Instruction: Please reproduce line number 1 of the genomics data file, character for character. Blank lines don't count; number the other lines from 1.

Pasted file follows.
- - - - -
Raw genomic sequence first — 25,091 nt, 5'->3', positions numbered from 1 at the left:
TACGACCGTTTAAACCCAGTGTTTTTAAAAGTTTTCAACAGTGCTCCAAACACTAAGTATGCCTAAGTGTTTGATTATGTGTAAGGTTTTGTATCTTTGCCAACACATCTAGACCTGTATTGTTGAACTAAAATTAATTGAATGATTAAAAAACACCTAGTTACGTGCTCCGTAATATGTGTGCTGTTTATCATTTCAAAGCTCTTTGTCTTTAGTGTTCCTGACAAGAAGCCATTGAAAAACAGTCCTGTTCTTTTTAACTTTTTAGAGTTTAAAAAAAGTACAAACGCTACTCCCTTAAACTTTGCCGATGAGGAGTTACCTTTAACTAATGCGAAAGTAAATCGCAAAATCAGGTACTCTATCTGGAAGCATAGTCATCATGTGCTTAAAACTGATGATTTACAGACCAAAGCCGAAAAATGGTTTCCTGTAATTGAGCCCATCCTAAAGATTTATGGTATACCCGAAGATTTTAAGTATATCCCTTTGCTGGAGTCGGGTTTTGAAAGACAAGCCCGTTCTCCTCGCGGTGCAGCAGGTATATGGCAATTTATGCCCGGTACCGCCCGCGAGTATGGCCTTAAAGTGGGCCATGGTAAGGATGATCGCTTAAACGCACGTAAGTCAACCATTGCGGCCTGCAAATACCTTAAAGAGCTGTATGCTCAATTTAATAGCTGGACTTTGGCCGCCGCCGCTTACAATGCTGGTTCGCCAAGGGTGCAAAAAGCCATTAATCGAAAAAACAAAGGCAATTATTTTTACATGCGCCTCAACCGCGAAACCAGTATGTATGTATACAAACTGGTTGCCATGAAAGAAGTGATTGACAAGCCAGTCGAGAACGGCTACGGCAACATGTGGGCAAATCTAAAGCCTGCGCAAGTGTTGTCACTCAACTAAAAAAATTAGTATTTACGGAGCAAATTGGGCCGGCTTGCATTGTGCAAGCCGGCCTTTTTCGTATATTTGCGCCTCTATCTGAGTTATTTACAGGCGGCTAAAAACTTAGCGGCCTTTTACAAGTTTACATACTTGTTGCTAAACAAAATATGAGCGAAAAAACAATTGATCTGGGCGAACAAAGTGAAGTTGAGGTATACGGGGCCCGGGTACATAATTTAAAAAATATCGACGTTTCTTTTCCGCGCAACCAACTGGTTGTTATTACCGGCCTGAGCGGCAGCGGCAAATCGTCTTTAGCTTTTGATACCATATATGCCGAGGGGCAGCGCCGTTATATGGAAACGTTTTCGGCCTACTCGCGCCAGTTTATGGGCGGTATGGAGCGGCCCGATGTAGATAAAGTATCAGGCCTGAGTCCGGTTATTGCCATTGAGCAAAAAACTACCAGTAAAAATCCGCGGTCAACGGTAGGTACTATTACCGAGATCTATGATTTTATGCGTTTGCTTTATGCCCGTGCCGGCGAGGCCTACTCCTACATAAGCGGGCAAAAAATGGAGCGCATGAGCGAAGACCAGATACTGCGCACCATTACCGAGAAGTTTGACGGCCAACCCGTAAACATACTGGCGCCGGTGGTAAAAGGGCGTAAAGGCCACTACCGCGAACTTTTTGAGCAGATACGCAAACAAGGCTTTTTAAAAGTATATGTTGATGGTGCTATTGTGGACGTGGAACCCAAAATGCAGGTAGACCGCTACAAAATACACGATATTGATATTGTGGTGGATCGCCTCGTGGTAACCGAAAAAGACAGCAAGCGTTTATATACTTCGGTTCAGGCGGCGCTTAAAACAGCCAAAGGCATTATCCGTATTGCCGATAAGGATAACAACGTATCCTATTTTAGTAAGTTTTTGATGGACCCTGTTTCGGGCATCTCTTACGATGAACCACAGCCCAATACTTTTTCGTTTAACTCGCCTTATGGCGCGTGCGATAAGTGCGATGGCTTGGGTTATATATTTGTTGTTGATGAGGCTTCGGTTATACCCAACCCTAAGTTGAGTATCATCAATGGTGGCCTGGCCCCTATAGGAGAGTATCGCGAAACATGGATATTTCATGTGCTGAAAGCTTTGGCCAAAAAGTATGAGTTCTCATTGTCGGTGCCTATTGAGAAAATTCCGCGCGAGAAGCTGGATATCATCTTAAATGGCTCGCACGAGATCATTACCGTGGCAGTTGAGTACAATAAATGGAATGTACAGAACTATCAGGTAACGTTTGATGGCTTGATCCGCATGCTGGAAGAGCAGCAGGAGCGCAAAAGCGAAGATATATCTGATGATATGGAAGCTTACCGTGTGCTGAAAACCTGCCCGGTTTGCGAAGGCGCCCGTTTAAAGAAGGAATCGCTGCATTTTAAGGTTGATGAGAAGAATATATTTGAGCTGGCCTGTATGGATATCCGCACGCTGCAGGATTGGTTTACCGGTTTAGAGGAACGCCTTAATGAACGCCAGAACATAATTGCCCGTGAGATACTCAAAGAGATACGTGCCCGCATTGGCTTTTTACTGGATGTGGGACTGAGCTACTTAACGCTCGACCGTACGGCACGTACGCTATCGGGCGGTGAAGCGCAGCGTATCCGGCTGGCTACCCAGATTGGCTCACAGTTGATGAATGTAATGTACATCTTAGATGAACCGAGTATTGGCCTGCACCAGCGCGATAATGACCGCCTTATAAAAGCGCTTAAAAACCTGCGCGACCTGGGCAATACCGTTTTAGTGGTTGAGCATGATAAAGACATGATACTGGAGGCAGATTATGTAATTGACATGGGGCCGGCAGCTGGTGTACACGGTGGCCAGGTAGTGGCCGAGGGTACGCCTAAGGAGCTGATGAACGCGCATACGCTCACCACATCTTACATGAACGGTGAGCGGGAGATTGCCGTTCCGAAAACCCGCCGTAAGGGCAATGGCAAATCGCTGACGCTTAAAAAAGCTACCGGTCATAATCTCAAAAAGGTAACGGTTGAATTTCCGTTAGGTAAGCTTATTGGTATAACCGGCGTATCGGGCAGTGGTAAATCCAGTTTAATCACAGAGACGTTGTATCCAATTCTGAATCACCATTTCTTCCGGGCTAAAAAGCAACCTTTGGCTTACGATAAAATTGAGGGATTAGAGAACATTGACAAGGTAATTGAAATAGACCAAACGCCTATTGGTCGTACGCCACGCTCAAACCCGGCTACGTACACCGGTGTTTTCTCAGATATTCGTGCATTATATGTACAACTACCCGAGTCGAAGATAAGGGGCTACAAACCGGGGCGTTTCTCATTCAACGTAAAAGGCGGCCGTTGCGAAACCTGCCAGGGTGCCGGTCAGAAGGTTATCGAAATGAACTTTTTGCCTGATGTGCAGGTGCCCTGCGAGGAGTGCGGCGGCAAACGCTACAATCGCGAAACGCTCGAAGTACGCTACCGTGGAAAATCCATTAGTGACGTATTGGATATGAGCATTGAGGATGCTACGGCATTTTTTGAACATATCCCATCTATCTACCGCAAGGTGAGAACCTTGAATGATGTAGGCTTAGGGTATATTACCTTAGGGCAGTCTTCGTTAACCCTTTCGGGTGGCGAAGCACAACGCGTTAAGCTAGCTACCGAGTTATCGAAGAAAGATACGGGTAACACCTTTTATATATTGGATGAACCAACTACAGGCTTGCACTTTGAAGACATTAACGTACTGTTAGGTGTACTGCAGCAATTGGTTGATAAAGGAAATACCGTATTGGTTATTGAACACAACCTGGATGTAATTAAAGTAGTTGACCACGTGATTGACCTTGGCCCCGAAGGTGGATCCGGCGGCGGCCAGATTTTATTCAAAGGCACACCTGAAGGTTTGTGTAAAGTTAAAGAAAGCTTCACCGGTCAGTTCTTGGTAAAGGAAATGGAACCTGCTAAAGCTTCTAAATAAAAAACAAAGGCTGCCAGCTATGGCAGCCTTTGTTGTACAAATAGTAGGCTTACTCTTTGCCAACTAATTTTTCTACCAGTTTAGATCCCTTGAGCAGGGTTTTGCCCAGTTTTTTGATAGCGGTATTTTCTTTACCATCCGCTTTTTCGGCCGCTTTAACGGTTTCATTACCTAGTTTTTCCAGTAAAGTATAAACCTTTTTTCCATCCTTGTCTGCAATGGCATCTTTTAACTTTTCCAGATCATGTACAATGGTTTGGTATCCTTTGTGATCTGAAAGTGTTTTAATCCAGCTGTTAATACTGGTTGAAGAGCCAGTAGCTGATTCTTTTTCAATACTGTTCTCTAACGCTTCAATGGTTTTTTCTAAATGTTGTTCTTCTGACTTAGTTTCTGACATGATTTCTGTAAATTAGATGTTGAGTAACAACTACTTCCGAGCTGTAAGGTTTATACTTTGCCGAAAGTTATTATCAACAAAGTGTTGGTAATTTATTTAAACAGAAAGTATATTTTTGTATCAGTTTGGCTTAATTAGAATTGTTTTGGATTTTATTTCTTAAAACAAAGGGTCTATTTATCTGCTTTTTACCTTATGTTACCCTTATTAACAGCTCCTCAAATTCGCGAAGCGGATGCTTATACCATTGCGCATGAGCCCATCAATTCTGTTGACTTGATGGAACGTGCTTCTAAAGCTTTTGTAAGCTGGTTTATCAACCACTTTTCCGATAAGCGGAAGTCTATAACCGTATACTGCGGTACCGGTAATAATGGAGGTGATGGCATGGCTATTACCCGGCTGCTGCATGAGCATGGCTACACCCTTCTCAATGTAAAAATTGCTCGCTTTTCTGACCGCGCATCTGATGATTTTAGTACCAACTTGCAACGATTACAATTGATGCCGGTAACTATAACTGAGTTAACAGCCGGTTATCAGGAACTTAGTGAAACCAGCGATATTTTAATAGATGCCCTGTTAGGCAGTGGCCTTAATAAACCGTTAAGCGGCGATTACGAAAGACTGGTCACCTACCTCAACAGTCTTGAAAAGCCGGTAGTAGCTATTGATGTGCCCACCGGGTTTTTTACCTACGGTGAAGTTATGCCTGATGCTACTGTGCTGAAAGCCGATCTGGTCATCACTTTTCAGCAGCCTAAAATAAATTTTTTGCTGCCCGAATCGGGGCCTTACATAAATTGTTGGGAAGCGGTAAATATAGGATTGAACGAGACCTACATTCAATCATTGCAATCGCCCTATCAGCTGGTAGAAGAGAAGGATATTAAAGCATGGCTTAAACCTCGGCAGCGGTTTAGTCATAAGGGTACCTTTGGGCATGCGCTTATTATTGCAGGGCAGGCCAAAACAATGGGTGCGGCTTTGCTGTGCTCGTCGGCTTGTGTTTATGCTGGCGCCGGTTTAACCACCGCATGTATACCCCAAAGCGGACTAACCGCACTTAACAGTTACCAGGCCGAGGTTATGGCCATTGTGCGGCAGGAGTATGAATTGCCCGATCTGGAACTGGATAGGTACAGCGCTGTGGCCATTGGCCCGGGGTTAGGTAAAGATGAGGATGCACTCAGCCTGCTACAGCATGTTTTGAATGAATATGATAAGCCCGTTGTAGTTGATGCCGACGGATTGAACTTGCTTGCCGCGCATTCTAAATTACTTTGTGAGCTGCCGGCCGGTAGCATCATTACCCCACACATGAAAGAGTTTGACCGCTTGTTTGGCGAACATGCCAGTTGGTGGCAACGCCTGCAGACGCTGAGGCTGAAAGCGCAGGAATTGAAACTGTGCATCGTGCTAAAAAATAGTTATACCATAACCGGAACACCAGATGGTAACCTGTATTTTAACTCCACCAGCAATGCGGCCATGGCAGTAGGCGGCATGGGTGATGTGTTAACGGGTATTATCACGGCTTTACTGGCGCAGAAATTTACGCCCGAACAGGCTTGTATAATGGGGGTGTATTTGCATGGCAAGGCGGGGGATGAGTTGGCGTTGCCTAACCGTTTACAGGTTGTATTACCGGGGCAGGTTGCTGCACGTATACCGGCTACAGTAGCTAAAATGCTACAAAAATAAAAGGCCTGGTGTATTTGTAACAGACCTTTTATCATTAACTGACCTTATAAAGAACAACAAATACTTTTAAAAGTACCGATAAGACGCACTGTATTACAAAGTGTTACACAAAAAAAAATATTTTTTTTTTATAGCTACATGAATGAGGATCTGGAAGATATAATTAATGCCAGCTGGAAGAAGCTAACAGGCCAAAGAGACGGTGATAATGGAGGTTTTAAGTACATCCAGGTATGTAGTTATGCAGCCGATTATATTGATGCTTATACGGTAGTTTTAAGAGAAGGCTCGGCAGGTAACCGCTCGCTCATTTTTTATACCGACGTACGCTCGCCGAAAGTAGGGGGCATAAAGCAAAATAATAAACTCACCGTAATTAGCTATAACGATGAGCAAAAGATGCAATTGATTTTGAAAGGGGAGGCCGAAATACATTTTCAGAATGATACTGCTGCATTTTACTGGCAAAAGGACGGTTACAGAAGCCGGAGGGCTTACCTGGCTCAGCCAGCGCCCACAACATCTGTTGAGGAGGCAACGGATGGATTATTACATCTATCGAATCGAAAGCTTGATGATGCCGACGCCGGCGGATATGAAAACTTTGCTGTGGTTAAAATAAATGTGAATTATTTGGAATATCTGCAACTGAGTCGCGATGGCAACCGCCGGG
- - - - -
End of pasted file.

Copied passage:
Raw genomic sequence first — 25,091 nt, 5'->3', positions numbered from 1 at the left: